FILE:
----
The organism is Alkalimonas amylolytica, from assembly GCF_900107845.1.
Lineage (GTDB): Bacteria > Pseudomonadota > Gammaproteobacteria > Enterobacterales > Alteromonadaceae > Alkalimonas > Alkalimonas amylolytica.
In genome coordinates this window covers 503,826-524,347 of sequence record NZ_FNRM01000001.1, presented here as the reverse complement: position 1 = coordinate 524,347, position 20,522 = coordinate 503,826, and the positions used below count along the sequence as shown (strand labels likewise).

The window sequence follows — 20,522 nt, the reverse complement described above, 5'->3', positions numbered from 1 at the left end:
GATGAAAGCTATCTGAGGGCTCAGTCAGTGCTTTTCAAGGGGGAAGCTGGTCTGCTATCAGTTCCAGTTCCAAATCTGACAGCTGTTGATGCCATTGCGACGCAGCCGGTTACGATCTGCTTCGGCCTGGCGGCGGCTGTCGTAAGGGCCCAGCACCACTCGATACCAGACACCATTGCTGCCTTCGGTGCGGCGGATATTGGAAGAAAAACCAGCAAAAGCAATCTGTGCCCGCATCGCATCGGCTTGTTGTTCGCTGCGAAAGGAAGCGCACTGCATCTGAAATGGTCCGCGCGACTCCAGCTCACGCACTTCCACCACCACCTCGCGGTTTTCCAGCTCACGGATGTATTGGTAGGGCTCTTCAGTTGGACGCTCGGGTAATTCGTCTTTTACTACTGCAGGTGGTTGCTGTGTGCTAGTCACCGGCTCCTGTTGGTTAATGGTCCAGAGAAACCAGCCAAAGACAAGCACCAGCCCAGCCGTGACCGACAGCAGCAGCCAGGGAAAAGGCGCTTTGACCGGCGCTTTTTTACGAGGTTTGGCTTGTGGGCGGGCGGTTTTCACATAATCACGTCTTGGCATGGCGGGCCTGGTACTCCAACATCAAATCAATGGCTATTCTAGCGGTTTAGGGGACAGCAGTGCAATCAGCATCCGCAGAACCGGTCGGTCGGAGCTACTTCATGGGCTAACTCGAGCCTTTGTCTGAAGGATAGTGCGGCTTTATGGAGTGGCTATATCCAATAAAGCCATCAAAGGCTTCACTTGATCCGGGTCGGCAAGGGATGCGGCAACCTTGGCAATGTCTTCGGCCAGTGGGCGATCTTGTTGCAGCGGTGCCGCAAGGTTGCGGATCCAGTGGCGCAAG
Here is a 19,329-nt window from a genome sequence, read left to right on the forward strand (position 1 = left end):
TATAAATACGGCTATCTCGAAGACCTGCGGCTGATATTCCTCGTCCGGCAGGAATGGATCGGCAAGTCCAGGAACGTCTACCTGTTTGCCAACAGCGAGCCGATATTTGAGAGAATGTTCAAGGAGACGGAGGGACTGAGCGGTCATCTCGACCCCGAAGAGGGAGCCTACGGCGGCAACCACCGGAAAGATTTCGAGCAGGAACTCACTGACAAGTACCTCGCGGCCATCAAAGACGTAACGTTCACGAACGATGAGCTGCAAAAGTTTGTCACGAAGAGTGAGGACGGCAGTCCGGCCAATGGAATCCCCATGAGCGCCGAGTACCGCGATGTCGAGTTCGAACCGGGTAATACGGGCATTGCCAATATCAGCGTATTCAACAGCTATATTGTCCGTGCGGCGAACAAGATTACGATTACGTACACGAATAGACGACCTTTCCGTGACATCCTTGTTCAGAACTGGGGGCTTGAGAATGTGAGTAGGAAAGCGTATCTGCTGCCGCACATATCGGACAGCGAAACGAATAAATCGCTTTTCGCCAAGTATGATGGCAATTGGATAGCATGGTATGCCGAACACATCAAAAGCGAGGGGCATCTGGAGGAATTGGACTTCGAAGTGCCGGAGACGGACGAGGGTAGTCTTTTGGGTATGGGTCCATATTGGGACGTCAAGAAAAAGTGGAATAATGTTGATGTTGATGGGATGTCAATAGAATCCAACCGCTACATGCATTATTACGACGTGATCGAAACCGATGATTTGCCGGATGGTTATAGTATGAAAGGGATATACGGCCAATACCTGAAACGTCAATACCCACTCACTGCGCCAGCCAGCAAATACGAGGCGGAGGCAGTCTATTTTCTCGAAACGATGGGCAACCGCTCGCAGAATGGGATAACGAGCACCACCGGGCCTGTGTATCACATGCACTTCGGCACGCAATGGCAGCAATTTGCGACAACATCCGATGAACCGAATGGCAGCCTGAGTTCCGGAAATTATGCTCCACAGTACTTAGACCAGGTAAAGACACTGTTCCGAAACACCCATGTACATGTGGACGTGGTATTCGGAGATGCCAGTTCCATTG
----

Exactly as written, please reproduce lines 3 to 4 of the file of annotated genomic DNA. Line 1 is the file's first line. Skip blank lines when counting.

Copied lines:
In genome coordinates this window covers 503,826-524,347 of sequence record NZ_FNRM01000001.1, presented here as the reverse complement: position 1 = coordinate 524,347, position 20,522 = coordinate 503,826, and the positions used below count along the sequence as shown (strand labels likewise).

The window sequence follows — 20,522 nt, the reverse complement described above, 5'->3', positions numbered from 1 at the left end: